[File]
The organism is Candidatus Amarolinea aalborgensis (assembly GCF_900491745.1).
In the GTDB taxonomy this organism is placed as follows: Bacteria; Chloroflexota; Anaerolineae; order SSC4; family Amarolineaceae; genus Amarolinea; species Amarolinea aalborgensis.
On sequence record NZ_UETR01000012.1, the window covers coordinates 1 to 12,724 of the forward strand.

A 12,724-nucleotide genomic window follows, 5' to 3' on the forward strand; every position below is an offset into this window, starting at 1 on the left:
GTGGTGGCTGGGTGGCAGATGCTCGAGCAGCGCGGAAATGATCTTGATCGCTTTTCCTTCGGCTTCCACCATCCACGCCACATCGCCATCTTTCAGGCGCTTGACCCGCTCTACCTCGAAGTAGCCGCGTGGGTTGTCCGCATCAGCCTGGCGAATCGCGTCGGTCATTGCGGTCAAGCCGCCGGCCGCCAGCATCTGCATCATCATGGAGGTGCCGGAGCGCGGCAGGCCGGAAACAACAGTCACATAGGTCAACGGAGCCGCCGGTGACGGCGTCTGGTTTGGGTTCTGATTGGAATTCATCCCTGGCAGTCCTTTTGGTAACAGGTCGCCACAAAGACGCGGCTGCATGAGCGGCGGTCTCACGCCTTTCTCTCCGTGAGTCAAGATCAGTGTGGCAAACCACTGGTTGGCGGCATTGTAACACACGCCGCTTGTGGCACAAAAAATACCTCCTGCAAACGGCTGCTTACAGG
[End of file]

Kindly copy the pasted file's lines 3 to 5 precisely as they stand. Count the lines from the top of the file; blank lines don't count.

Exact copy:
On sequence record NZ_UETR01000012.1, the window covers coordinates 1 to 12,724 of the forward strand.

A 12,724-nucleotide genomic window follows, 5' to 3' on the forward strand; every position below is an offset into this window, starting at 1 on the left:
GTGGTGGCTGGGTGGCAGATGCTCGAGCAGCGCGGAAATGATCTTGATCGCTTTTCCTTCGGCTTCCACCATCCACGCCACATCGCCATCTTTCAGGCGCTTGACCCGCTCTACCTCGAAGTAGCCGCGTGGGTTGTCCGCATCAGCCTGGCGAATCGCGTCGGTCATTGCGGTCAAGCCGCCGGCCGCCAGCATCTGCATCATCATGGAGGTGCCGGAGCGCGGCAGGCCGGAAACAACAGTCACATAGGTCAACGGAGCCGCCGGTGACGGCGTCTGGTTTGGGTTCTGATTGGAATTCATCCCTGGCAGTCCTTTTGGTAACAGGTCGCCACAAAGACGCGGCTGCATGAGCGGCGGTCTCACGCCTTTCTCTCCGTGAGTCAAGATCAGTGTGGCAAACCACTGGTTGGCGGCATTGTAACACACGCCGCTTGTGGCACAAAAAATACCTCCTGCAAACGGCTGCTTACAGG